The phone rings with the volume of a cathedral bell and the delicate tone of a circular saw. It comes ripping through the still evening air at ten PM, same as last night and the night before. And every time, the darned thing still manages to surprise me.

Still, it’s enough to wake me up-more than enough-and I take a moment to wake up and pretend I wasn’t dreaming up until ten seconds ago.

“Maus Fields Cemetery and Funeral Home-James speaking.”

A voice answers me a bit too loudly-I have to hold the phone away from my ear a bit.


And I can’t quite hide a smile. “Hey there, sport.” He’s gotten cuter as he’s gotten older, I swear. “Is it that time already?”

He laughs at the same old joke, and I laugh with him. We proceed with our nightly ritual, one that even a second job for Dad won’t interrupt. In my supply closet-turned office, twenty miles away, I read my son a story for bedtime. Tonight is Dr. Seuss, a favorite of both of ours.

Times haven’t been easy on our little family. The dog left with the wife, and I can’t say I don’t miss Sheila. My wife had been alright too, sometimes. My apartment was just not going to cut it for miss- I shouldn’t get off on that vein, or we’ll be here all night. My apologies.

Suffice to say that we haven’t been thriving. I’m a reporter, primarily. It’s not always a job that brings in heaps of money. Actually, no, allow me to correct that: It’s never brought in heaps of money. But it’s the craft that I fell in love with way back in high school and if I’m being completely honest with myself, I don’t think I’d rather have any other job. Well, I guess I wouldn’t mind a shot at being an oil baron. “Yes, son, we sure can get a pet giraffe! why not five?”

No, no, wait. You know what job I really love? I love raising the smartest young man in all of Somerset Elementary. Matt’s got the kind of wits I had way back when, and he’s a good kid too. Builds model planes, watches a bit too much TV, gets sick on Halloween candy and pukes on the rug, he’s well-rounded and smart and… And I’m missing nights with him because I didn’t choose a lucrative degree all those years ago. As this crosses my mind, I do my best to keep reading without a waver to my voice. That’s the thing Dad never told me about life. You can either choose your passion or your finances, not both. My ex wife didn’t seem to understand that either.

I finish with Hop on Pop-something Matthew has been advised not to do, though he does it anyways-and he asks me how work is and if I’ve seen any zombies tonight. I remember being his age and thinking that my dad had the coolest job in the world, out there driving a truck across the states. Once, hauling a load of Elmer’s glue, he had been in a terrible wreck on the highway. Veered out of the way of a drunk and demolished the front of his eighteen wheeler against a concrete support beam. And me, little Jimmy Green, asked him why he couldn’t just glue it together and come home. When you’re eight, Dad can do anything.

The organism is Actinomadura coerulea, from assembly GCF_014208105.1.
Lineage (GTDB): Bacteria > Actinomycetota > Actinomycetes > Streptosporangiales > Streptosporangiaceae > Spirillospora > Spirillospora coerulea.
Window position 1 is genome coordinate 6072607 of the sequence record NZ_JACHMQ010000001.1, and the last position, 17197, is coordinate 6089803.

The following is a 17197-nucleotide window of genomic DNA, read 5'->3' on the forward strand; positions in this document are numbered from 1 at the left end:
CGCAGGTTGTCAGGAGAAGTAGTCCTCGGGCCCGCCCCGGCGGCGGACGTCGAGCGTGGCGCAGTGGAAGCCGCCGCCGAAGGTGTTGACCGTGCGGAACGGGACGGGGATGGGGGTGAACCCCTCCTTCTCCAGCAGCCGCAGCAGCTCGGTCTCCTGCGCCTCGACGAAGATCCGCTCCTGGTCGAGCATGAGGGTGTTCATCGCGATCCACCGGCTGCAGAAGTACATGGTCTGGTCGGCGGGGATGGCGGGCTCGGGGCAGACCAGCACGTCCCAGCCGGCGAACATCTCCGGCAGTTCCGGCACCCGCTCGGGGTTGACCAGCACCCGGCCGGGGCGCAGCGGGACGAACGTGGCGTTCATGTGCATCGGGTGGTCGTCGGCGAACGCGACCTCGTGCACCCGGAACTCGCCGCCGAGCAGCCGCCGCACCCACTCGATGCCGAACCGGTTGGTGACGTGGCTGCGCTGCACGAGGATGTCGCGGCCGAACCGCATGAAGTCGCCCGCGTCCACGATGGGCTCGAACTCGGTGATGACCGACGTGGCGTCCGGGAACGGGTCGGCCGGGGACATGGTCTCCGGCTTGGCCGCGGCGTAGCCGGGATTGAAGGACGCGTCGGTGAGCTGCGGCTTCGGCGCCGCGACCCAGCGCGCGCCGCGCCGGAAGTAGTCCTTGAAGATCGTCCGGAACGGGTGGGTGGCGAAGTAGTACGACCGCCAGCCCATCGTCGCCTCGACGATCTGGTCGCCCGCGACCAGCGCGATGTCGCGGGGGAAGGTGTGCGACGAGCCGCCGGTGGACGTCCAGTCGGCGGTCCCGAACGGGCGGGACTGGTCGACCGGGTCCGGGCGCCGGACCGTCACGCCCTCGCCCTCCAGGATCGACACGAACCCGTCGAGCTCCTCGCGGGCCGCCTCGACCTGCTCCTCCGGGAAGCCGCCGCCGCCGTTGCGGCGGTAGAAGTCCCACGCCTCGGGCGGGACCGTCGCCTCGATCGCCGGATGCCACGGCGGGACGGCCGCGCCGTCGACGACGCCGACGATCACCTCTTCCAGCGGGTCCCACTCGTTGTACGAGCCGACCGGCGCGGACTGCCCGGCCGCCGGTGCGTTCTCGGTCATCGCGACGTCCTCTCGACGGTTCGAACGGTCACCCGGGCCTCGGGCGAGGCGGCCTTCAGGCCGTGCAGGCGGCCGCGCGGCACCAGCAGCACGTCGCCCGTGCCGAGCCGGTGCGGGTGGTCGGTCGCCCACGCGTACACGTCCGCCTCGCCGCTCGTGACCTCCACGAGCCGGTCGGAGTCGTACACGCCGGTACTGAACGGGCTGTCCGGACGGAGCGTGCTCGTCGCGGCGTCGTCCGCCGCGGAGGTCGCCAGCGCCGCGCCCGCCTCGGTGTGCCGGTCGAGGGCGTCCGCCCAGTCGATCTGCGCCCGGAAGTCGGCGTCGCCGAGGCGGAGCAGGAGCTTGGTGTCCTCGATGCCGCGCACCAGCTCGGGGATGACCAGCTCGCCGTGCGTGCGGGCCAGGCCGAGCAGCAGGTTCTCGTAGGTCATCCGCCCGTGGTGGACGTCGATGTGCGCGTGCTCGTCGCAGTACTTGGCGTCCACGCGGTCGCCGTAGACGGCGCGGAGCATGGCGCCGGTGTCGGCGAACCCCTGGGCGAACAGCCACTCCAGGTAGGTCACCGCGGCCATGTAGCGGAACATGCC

Matthew thinks that I spend my nights here making sure that the resident stiffs don’t get up to any mischief late at night. I think he’s been watching zombie movies again. He likes those ones, which is funny, because every time he sees an ad for another scary movie he has to sleep in my room for a week. I don’t have the heart to tell him that I’m just the night security guy, seasonal for the months of autumn when high schoolers like to sneak over the fence and hang out among the dull headstones.

“Not yet, big guy, but it’s pretty early still.” He’s quiet, and I can tell that he’s a little bummed. “Though the gates have been swinging all night.”

This time there’s another pause, but it’s laced with thrilled apprehension.

“But dad-there’s no wind tonight!”

“Wish me luck, Matt! I’m off to do my duty!”

“YAY DAD!” I jerk the phone away from my ear again, so I almost miss it when he mumbles out the second part. “Do I still have to go to sleep?”

I have to hold back a chuckle. “Sorry, Matt. But you’ve got school bright and early tomorrow. Just lay down for a bit, ok?”



“Promise. g’night, dad.”

“Night, sport. sleep tight.” I wait for him to hang up. Don’t wanna leave the little guy hanging if he still wants to talk. But even as I think that, I can feel the hollowness in it. Of course he still wants to talk, and here I am in a damp old cemetery til 2 AM. I should be there with him, reading him one last story and making sure he brushes his teeth. I’m beginning to understand my father through being a parent myself. I’ve started to regret being so hard on the old man.

For one thing, he could drive. He’s still got that over me. Last month, I finally managed to pay off the car, a deep blue Mazda with a mismatched hood. It ended up in the shop not two weeks later, spewing fluids from newly crushed tanks. I had managed to hit the only tree on the property. I had been taking the late bus since then, despite warnings from the travel authority not to take the late buses without telling someone first. Muggings were a pretty real factor here In town.

I’ve gotten out of the building now, a dreary old stone thing that the owners have tried (unsuccessfully) to spruce up with renovations. They were going for “stately Georgian style”, but they ended up with “we used a discount contractor style.” Halfway between mausoleum and estate, it’s a beast of its own. Rounded columns of granite sit next to square white beams of wood, celtic stone windows glare at their paned counterparts. It’s really a mess.